Christi Olcott, 4, stores a bright orange jack-o'-lantern on a shelf in her bedroom to remind her of the fun she had trick-or-treating on Halloween.
Despite the time lapse since the holiday, the plastic pumpkin is still full of treats.Treats her mom, Susan, will eventually toss out.
The same untimely end strikes the chocolate Easter bunny Christi receives during the upcoming holiday celebration.
"I usually cut the bunny up in pieces and divide it with the neighbor kids," Susan explained. "Christi doesn't like much candy, though it's often around. She'd rather eat a piece of cheese or fruit."
Christi's an ordinary, rough and tumble 4-year-old concerned with which side her ponytail hangs from, what shirt matches the pants and in which conversation her energetic verbal skills command the most attention.
Food, as a whole subject, claims a tenuous position near the bottom of Christi's "Important Things" list.
"I used to think I knew what Christi liked to eat;" Susan lamented. "It was macaroni and cheese as often as I would fix it. But now there's no set pattern to what she will eat. She is getting more fussy about what the food looks like than what it tastes like. I can't get away with peanut butter slabbed on bread and folded over any more. The sandwich has to be cut in a shape."
Susan, like many other parents of preschoolers, struggles with erratic, unpredictable eating behaviors in children.
And for Olcott, who serves as district manager of theKearns Family Health Services office of the Salt Lake City-County Health Department, the problem extends beyond her immediate family and into the community.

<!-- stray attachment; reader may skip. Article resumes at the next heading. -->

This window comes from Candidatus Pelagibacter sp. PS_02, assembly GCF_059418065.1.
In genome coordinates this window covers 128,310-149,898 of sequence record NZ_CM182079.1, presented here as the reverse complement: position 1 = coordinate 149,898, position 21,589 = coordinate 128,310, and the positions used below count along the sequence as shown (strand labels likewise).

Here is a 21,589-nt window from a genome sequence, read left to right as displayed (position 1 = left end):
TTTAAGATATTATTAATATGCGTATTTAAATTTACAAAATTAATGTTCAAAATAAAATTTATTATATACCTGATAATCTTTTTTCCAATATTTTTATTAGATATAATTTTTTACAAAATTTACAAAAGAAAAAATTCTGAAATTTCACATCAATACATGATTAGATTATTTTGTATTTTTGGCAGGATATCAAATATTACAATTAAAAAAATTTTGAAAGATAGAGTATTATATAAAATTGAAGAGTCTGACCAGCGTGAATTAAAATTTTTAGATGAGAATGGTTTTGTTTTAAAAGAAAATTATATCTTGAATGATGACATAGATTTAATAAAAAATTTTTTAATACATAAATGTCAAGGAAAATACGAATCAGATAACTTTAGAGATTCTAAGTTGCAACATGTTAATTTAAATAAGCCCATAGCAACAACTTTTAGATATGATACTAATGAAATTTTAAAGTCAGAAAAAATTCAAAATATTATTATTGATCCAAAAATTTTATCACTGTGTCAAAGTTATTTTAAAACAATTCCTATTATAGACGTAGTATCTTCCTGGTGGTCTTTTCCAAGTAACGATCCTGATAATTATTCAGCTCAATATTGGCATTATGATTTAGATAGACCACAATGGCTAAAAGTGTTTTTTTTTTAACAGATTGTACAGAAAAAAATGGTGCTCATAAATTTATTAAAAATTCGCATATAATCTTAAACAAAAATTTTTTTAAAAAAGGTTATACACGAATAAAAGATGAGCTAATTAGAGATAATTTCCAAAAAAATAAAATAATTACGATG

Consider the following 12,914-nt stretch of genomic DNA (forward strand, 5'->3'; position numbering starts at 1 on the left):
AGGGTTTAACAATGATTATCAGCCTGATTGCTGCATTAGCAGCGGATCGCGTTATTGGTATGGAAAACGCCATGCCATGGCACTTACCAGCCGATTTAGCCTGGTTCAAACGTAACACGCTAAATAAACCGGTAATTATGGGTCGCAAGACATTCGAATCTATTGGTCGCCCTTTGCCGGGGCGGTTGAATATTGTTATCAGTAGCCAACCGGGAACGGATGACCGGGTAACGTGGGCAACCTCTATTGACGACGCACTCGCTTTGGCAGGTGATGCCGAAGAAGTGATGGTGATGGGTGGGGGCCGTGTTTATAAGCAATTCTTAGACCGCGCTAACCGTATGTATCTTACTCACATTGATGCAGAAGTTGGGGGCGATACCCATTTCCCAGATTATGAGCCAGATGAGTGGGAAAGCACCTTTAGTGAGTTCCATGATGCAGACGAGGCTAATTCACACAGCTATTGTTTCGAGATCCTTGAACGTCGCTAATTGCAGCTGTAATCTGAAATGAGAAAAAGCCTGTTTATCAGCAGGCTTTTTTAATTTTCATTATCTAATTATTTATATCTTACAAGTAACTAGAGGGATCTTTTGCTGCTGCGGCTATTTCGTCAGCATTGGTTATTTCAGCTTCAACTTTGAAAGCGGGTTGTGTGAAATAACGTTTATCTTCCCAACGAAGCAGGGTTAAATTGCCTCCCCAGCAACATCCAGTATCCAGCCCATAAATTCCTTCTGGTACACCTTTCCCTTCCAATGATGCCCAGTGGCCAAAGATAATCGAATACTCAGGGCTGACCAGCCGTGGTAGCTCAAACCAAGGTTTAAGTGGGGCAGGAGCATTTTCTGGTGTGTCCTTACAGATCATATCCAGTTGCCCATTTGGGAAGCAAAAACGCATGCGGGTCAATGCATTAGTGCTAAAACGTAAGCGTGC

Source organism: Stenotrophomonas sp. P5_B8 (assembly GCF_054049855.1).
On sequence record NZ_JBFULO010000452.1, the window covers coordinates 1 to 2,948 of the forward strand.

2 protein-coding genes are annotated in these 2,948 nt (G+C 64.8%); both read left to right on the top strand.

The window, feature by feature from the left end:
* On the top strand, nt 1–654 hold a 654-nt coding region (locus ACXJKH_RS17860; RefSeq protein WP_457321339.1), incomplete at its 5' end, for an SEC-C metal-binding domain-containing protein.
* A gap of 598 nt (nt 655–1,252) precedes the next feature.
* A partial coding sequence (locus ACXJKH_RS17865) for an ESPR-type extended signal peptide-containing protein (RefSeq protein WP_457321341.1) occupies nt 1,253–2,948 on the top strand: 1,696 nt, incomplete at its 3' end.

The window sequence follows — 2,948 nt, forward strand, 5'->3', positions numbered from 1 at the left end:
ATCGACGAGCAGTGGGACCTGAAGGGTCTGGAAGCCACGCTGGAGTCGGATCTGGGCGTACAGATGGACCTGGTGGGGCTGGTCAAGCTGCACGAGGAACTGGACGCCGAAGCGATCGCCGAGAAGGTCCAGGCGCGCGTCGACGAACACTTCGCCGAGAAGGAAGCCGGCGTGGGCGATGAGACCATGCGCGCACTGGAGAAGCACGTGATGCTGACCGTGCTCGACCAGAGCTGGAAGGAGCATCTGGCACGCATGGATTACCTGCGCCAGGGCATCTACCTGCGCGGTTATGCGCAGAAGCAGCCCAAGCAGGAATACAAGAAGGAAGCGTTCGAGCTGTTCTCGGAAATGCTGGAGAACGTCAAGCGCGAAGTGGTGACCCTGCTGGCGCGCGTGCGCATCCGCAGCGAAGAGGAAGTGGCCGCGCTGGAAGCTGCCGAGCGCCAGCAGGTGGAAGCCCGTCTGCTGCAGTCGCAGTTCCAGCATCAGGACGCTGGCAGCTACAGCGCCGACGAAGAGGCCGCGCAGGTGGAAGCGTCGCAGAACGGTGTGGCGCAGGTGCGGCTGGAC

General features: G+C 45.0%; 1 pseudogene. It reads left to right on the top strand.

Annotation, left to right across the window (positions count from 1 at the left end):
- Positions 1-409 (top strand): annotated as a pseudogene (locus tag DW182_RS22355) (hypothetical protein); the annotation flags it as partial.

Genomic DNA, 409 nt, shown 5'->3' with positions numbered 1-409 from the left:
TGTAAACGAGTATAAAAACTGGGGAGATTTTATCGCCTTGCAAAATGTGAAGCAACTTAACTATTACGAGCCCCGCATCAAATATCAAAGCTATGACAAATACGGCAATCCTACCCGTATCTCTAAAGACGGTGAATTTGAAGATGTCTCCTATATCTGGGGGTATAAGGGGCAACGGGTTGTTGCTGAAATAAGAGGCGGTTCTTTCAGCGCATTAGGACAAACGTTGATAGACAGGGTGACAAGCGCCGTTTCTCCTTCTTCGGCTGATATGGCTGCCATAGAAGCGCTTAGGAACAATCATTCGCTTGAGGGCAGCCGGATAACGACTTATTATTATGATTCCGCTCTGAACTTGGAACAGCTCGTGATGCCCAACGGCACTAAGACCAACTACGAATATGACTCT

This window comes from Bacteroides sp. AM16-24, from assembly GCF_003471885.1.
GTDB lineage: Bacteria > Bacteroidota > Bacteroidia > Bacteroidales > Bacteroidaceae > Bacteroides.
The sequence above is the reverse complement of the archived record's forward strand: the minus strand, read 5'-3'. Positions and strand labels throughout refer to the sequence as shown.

Establishing healthful childhood eating habits requires a combination crash course in nutrition, child development, psychology, marketing and design, not to mention lengthy lessons in consistency and common sense.
The task seems overwhelming, particularly to new parents faced with wailing infants or tantrum-prone 2-year-olds.
But Ellyn Satter, nationally recognized expert on children's eating habits, suggests a simple rule of thumb for successful feeding in her book, "How to Get Your Kid to Eat . . . But Not Too Much."
Satter cautions, "Parents are responsible for what is presented to eat and the manner in which it is presented. Children are responsible for how much and even whether they eat."
That parental responsibility starts with a choice to breast-feed infants.
Many physicians and other health-care practioners cite the nutritional as well as nurturing benefits of breast-feeding, according to Pam Mitchell, a registered dietitian and consultant for Women, Infants and Children supplementary food program, (WIC).
"Though infant formulas are nutritionally sound, breast milk is always fresh, is the least allergenic and contains natural immune factors," Mitchell added.
WIC consultants suggest offering iron fortified cereals at four months; other solid foods at six months.
"New foods should be introduced one at a time," Mitchell continued. "Allow two to five days adjustment to each new food; then check for possible allergic reactions to a single food before introducing another new item. Juices should be introduced in a cup, a skill the infant learns to master at this age."
As the infant masters other coordination tasks, he learns to feed himself, beginning with bite-size nibbles of cereal, cheese or fruit.
Shape, color and texture of foods play an important role in generating interest in meals.